Natural order
One of our early challenges was organising and working out what content and product to reuse or repurpose, and how this could feed into a coherent concept and vision. We developed a design strategy to re-imagine the space with four key principles: Less is actually more, Material is the message, Naturally inclusive & active, and Always sharing and learning.

Our creative concept was inspired by the history and visual language of collecting: monochromatic line illustrations, characterful serif typography and a colour palette to draw on the historical and imagine the future. We worked closely with the brand-new museum identity whilst ensuring the gallery developed its own personality. We wanted the design elements to reflect the museum’s heritage value whilst respecting the organisation as the modern scientific establishment it is.

Material is the message
Materials were key to telling the story and delivering the message – from new structural ‘fins’ made from reclaimed timber by a local social enterprise to our use of Eco-mesh – we thoroughly considered the purpose of each addition and the credentials of each material. We also maximised the re-use of existing structures to minimise carbon impact in; re-locating and re-skinning rather than producing new.

Naturally inclusive and active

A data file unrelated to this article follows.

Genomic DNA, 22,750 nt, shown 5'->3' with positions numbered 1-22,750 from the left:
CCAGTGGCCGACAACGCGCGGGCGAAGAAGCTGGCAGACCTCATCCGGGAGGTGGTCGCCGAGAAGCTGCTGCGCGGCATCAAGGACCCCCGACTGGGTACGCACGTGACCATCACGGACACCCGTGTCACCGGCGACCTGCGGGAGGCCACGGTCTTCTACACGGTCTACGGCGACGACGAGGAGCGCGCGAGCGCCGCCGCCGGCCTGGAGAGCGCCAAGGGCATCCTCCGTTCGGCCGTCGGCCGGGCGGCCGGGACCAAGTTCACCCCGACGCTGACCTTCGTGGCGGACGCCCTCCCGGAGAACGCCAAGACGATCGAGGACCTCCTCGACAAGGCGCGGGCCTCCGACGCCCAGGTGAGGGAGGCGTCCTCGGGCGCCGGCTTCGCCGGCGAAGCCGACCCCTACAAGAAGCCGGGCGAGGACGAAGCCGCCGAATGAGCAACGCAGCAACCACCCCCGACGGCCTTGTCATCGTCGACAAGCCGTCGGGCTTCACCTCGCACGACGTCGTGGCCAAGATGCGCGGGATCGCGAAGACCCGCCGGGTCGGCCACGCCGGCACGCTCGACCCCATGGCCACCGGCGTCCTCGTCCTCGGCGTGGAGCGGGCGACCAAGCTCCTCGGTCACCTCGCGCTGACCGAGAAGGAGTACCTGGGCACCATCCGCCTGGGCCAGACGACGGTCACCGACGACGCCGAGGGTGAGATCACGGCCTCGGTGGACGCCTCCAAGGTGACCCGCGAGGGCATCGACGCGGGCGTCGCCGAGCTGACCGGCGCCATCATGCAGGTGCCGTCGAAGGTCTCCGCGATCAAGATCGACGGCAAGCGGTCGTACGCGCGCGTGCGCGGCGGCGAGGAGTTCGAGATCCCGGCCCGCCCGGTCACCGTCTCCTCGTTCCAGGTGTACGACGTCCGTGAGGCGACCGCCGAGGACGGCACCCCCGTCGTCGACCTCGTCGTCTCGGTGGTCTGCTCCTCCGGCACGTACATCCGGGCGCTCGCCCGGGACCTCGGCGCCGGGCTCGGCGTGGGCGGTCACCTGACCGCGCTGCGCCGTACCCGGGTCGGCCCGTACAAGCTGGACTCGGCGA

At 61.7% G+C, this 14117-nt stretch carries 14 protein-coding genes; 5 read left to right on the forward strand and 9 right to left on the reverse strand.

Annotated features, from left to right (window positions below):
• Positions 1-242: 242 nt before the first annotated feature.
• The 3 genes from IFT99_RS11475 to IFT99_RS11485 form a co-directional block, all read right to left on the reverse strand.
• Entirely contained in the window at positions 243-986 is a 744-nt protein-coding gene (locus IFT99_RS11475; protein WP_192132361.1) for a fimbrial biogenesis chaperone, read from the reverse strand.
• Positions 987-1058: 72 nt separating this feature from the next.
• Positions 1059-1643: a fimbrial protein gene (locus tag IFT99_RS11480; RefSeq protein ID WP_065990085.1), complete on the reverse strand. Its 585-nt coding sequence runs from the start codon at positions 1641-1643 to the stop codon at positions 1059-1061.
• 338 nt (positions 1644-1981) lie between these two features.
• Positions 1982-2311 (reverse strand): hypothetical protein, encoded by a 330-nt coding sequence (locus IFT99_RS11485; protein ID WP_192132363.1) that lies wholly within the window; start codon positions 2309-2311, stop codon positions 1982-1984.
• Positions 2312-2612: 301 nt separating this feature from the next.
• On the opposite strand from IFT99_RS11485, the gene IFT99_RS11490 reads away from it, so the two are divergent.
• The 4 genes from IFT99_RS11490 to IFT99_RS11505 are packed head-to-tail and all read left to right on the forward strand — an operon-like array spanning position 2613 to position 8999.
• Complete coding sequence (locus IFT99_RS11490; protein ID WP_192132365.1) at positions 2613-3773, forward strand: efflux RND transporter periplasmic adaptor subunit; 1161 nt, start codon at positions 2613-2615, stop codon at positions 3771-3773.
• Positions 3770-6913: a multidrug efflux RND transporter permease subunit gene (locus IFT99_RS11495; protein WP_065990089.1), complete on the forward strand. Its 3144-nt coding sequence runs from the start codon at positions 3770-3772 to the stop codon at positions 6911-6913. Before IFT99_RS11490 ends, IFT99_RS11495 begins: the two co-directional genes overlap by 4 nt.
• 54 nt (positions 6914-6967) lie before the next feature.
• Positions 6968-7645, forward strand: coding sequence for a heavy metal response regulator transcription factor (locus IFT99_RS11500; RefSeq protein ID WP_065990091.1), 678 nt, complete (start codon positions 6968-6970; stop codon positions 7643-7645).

We introduced key interventions such as a kids activity area made locally with 100% recycled post-consumer plastic. This was made from spools left over from fabric trade and, due to it being locally sourced also meant less transport emissions.

We designed the all-new kids’ game ‘whose poo’ to re-invigorate a dark and under used corner and provide fun and engaging education around one of the most important biological functions.

We also installed a brand-adjacent set of campaign banners to raise awareness around global environmental and social issues. These were designed, in stark contrast to the vibrant, warm colours of the gallery, in mono black and white to invoke a more serious tone around environmental issues.

Always sharing and learning
Saved 1.4 tonnes of carbon with our design decisions – e.g. specifying waste acrylic from our suppliers. Working closely with suppliers throughout was essential and as always Ltd. were brilliant collaborators – helping us find ways to save carbon and cost, whilst learning all the way.

We set out a baseline carbon figure for re-fit in the Museum and guidance on best practice will be shared across other museums in the group. Working with local social enterprise to deliver the wooden elements – reduced travel, local economy, recycled wood and learning for the SE too – working with designers.

The Herbarium Cafe
The cafe represented a great opportunity to display the hidden botanical gems of the museum. We closely collaborated with the museum curators Clare Brown and Rebecca Machin to dig into the museum archives and pick a beautiful selection that came to life in a form of a unique bespoke pattern. We used it around the space bringing walls to live with wallpaper and supergraphics. The Café Herbarium is currently under works and will be ready to view soon.

A much neater and clearer navigation space with new a whole new interpretation based in sustainable and accessible principles. As part of the aim to create the closer to Net Zero Carbon exhibition, the whole project is currently undergoing a carbon footprint audit run by our sister company Useful Projects.